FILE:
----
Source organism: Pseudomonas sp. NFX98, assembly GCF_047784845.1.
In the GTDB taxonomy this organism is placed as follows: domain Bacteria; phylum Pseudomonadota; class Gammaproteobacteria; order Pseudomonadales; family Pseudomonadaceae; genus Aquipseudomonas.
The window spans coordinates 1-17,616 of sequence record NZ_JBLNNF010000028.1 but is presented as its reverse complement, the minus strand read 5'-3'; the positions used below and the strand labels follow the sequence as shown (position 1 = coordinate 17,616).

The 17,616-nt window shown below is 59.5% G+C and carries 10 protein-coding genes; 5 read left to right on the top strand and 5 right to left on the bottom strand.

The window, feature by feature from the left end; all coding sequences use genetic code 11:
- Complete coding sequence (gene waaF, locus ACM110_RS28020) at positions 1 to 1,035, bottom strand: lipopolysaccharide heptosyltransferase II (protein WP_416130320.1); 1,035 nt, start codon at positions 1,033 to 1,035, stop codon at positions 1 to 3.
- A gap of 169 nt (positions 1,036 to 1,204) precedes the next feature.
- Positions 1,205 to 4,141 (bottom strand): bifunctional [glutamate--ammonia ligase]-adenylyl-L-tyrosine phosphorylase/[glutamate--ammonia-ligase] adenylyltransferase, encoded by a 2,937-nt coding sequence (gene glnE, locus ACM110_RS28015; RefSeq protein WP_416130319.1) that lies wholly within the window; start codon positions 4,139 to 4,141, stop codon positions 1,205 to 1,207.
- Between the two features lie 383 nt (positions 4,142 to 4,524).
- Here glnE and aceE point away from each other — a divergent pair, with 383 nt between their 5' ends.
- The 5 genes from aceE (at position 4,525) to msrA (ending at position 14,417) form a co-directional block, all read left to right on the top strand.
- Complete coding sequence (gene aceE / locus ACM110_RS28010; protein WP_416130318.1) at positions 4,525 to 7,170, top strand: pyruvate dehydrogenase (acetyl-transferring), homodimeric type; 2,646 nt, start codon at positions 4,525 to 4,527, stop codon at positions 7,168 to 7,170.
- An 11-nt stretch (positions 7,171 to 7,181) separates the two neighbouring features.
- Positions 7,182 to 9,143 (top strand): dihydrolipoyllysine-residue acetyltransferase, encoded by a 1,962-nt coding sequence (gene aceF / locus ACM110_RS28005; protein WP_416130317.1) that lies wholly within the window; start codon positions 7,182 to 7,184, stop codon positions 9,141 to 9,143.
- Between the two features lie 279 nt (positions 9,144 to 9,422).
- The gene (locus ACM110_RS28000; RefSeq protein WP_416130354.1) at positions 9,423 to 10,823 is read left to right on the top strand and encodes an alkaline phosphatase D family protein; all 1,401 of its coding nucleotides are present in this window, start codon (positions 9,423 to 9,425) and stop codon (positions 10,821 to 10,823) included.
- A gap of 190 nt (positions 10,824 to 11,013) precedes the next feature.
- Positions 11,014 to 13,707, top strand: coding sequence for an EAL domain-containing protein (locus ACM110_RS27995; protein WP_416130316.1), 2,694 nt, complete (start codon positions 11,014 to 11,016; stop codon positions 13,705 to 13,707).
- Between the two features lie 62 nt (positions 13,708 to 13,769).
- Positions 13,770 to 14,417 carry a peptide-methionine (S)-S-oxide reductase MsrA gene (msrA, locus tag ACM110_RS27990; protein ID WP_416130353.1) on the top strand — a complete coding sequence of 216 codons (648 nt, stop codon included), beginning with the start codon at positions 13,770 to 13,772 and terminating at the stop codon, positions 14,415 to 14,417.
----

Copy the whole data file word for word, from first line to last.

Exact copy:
Source organism: Pseudomonas sp. NFX98, assembly GCF_047784845.1.
In the GTDB taxonomy this organism is placed as follows: domain Bacteria; phylum Pseudomonadota; class Gammaproteobacteria; order Pseudomonadales; family Pseudomonadaceae; genus Aquipseudomonas.
The window spans coordinates 1-17,616 of sequence record NZ_JBLNNF010000028.1 but is presented as its reverse complement, the minus strand read 5'-3'; the positions used below and the strand labels follow the sequence as shown (position 1 = coordinate 17,616).

The 17,616-nt window shown below is 59.5% G+C and carries 10 protein-coding genes; 5 read left to right on the top strand and 5 right to left on the bottom strand.

The window, feature by feature from the left end; all coding sequences use genetic code 11:
- Complete coding sequence (gene waaF, locus ACM110_RS28020) at positions 1 to 1,035, bottom strand: lipopolysaccharide heptosyltransferase II (protein WP_416130320.1); 1,035 nt, start codon at positions 1,033 to 1,035, stop codon at positions 1 to 3.
- A gap of 169 nt (positions 1,036 to 1,204) precedes the next feature.
- Positions 1,205 to 4,141 (bottom strand): bifunctional [glutamate--ammonia ligase]-adenylyl-L-tyrosine phosphorylase/[glutamate--ammonia-ligase] adenylyltransferase, encoded by a 2,937-nt coding sequence (gene glnE, locus ACM110_RS28015; RefSeq protein WP_416130319.1) that lies wholly within the window; start codon positions 4,139 to 4,141, stop codon positions 1,205 to 1,207.
- Between the two features lie 383 nt (positions 4,142 to 4,524).
- Here glnE and aceE point away from each other — a divergent pair, with 383 nt between their 5' ends.
- The 5 genes from aceE (at position 4,525) to msrA (ending at position 14,417) form a co-directional block, all read left to right on the top strand.
- Complete coding sequence (gene aceE / locus ACM110_RS28010; protein WP_416130318.1) at positions 4,525 to 7,170, top strand: pyruvate dehydrogenase (acetyl-transferring), homodimeric type; 2,646 nt, start codon at positions 4,525 to 4,527, stop codon at positions 7,168 to 7,170.
- An 11-nt stretch (positions 7,171 to 7,181) separates the two neighbouring features.
- Positions 7,182 to 9,143 (top strand): dihydrolipoyllysine-residue acetyltransferase, encoded by a 1,962-nt coding sequence (gene aceF / locus ACM110_RS28005; protein WP_416130317.1) that lies wholly within the window; start codon positions 7,182 to 7,184, stop codon positions 9,141 to 9,143.
- Between the two features lie 279 nt (positions 9,144 to 9,422).
- The gene (locus ACM110_RS28000; RefSeq protein WP_416130354.1) at positions 9,423 to 10,823 is read left to right on the top strand and encodes an alkaline phosphatase D family protein; all 1,401 of its coding nucleotides are present in this window, start codon (positions 9,423 to 9,425) and stop codon (positions 10,821 to 10,823) included.
- A gap of 190 nt (positions 10,824 to 11,013) precedes the next feature.
- Positions 11,014 to 13,707, top strand: coding sequence for an EAL domain-containing protein (locus ACM110_RS27995; protein WP_416130316.1), 2,694 nt, complete (start codon positions 11,014 to 11,016; stop codon positions 13,705 to 13,707).
- Between the two features lie 62 nt (positions 13,708 to 13,769).
- Positions 13,770 to 14,417 carry a peptide-methionine (S)-S-oxide reductase MsrA gene (msrA, locus tag ACM110_RS27990; protein ID WP_416130353.1) on the top strand — a complete coding sequence of 216 codons (648 nt, stop codon included), beginning with the start codon at positions 13,770 to 13,772 and terminating at the stop codon, positions 14,415 to 14,417.